“Say I, Not The Lord”

“But to the rest say I, not the Lord; If any brother hath an unbelieving wife, and she is content to dwell with him, let him not leave her. And the woman that hath an unbelieving husband, and he is content to dwell with her, let her not leave her husband. For the unbelieving husband is sanctified in the wife, and the unbelieving wife is sanctified in the brother; else wee your children unclean; but now are they holy” (1 Cor. 7:12-14).

In vs. 10 of this chapter Paul wrote, “But unto the married I give charge, yea not I, but the Lord;” in vs. 12 he wrote, “To the rest say I, not the Lord.” Just what did the apostle mean when he wrote, “To the rest say I, not the Lord;” does he mean that what he was about to write was his opinion, that he had not received inspiration regarding what he was about to say? Although some so conclude, such is not the apostle’s thought. Whatever Paul wrote, he wrote both by inspiration and with the authority of an apostle. Later in this same epistle he wrote, “If any man thinketh himself to be a prophet, or spiritual, let him take knowledge of the things which I write unto you, that they are the commandment of the Lord” (1 Cor. 14:37). Assuredly, the preceding statement applies directly to the things of that immediate context, the regulation of spiritual gifts; but in the “long haul,” it applied to all his writings. Well, then, if Paul does not deny he was inspired when he wrote, “To the rest, say I, not the Lord,” what did he mean?

Paul was about to give instructions concerning a subject which Jesus, in His personal ministry, had not discussed. Jesus preached to Jews, and while He occasionally ministered to Samaritans and Gentiles (He preached to Samaritans in John 4, healed a Samaritan leper in Luke 17:16, healed the daughter of the Syro-Phonecian woman in Matthew 15:27-28). He said, “I was not sent but to the lost sheep of the house of Israel” (Mt. 15:24). Jesus taught on marriage and divorce and what he taught was what Paul instructed husbands and wives about (vss. 10-11). But Jesus did not instruct believers who were married to unbelievers what they were to do; Paul was “plowing new ground,” but he was inspired in the instructions he gave! It was inevitable that when the gospel was preached that there would be some who would obey the gospel but their wife or husband would not. That would be true among the Jews, even more so among the Gentiles. Jesus had warned that we must love Him above all: “If any man would come after me, let him deny himself, and let him take up his cross and follow me” (Mt. 16:24). He commanded, “He that loveth father or mother more than me is not worthy of me; and he that loveth son or daughter more than me is not worthy of me” (Mt. 10:37). He warned, “Think not that I cam to send peace on the earth: I came not to send peace, but a sword. For I came to set a man at variance against he father, and the daughter against her mother, and the daughter-in-law against her mother-in-law: and a man’s foes shall be they of his own household” (Mt. 10:34-36). Yet, while the implication is there in Jesus’ words that a mate might become a foe because of the gospel, He does not specifically set it out in that way. Paul did. So, he could say, “To the rest say I, not the Lord.”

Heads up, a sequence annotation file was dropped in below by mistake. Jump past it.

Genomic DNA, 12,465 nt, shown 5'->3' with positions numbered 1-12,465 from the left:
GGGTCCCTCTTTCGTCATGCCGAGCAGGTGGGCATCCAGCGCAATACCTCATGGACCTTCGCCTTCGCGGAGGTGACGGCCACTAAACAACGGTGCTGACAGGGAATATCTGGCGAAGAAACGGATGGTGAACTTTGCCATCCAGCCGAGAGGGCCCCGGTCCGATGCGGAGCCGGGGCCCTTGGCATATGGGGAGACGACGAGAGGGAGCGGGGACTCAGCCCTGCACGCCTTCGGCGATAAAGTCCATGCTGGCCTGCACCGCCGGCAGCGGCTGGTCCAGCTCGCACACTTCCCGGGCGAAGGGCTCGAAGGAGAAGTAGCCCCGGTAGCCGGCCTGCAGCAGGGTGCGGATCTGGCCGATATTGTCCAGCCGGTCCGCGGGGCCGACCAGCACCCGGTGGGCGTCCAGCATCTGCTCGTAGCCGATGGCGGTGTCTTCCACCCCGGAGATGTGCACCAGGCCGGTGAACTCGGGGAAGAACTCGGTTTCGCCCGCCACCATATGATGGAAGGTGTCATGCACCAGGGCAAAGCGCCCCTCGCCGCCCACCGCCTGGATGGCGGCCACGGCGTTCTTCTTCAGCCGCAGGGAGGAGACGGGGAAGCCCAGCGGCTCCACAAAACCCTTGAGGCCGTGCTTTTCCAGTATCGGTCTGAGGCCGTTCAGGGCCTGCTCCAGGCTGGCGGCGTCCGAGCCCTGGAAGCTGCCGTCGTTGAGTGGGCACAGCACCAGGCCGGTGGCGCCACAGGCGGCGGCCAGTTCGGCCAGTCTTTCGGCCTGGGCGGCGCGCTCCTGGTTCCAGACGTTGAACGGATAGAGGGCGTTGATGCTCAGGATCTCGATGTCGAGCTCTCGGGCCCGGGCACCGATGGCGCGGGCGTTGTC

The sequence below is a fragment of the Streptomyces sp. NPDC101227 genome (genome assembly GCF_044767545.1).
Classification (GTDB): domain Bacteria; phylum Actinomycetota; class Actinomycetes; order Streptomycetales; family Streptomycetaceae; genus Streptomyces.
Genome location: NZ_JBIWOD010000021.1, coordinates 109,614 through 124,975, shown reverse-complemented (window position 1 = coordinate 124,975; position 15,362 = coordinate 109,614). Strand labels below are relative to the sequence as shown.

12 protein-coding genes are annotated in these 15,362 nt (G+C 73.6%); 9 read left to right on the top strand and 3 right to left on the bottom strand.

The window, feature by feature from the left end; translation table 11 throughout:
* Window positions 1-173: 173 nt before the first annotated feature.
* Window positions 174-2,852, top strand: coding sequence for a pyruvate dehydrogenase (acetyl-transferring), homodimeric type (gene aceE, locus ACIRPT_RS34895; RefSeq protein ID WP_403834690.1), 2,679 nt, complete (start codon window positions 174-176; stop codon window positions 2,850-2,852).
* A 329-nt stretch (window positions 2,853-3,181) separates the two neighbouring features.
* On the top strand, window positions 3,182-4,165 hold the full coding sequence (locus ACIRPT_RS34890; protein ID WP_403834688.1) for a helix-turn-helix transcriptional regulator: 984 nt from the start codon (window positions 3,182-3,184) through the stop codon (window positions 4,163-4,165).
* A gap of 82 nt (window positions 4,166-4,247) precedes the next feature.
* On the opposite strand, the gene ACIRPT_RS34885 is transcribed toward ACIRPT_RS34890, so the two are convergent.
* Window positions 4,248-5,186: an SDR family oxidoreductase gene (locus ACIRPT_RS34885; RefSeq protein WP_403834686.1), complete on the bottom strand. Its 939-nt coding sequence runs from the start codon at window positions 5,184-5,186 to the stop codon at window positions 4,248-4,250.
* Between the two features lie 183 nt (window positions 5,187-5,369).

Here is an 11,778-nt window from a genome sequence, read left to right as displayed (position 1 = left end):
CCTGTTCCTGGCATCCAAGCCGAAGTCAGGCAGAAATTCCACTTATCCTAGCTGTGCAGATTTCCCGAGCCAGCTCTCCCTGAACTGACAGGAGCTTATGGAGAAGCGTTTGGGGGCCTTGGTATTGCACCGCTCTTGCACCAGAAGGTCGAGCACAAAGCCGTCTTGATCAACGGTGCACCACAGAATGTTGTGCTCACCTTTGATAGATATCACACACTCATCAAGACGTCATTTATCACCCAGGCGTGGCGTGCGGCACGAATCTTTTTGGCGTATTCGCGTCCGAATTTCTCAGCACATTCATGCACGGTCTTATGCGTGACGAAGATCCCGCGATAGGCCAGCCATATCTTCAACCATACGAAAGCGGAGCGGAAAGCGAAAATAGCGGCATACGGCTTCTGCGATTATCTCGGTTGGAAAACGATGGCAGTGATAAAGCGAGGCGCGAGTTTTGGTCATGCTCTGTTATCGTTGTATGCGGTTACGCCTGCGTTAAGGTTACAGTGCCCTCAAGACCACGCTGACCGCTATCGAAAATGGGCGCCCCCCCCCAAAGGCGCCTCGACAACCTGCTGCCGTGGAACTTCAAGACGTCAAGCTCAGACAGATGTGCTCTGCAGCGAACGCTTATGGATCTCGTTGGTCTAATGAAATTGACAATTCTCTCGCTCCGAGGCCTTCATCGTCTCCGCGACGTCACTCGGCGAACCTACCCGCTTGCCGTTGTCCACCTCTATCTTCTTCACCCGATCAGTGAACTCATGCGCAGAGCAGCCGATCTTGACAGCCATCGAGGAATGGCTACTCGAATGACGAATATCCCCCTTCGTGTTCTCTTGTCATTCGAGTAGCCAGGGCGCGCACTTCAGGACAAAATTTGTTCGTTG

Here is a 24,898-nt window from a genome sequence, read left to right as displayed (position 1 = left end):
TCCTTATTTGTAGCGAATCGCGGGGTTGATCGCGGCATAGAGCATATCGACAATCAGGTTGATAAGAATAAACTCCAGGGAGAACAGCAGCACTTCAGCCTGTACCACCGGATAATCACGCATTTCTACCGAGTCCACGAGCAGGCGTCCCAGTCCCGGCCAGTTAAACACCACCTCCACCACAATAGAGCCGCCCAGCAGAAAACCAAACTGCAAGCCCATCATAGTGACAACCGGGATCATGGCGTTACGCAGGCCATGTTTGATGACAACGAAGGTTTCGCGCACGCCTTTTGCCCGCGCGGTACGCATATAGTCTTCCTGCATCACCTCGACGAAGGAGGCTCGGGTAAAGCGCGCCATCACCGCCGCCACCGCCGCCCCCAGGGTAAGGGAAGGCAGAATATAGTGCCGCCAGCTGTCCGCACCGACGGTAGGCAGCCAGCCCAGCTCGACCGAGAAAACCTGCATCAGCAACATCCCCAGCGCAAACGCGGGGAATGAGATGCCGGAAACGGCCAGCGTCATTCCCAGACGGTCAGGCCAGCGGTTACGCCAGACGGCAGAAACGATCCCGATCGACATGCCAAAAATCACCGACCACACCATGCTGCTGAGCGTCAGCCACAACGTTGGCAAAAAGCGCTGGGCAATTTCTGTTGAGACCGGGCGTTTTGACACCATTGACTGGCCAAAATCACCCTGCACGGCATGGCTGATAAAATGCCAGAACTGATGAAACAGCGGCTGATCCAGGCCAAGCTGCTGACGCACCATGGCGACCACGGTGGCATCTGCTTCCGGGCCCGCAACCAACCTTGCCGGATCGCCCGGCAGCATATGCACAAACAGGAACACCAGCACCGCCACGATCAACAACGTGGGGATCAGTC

Most likely these “mixed marriages” in Corinth came about when Paul preached to Gentile unbelievers, some believed and obeyed and their mate did not. It was needful that they understand that if that unbelieving mate was content to dwell with them, they were bound by the teaching of Christ to remain in a marital state with that unbeliever. The unbeliever was said to be “sanctified” in the believing mate; not at all meaning that the unbeliever was sanctified from the guilt of his sin (no one can “obey” for another); but the unbeliever was sanctified in the believer — their marriage was holy and their children were “clean;” the issue of a holy marriage. And, whether a believer marries an unbeliever, or an unbeliever becomes a believer while his mate does not, the command is still the same: “If the unbelieving mate is content to dwell with the believer; the believer is not to depart from that mate.”

Jim McDonald

Bible Lectureship

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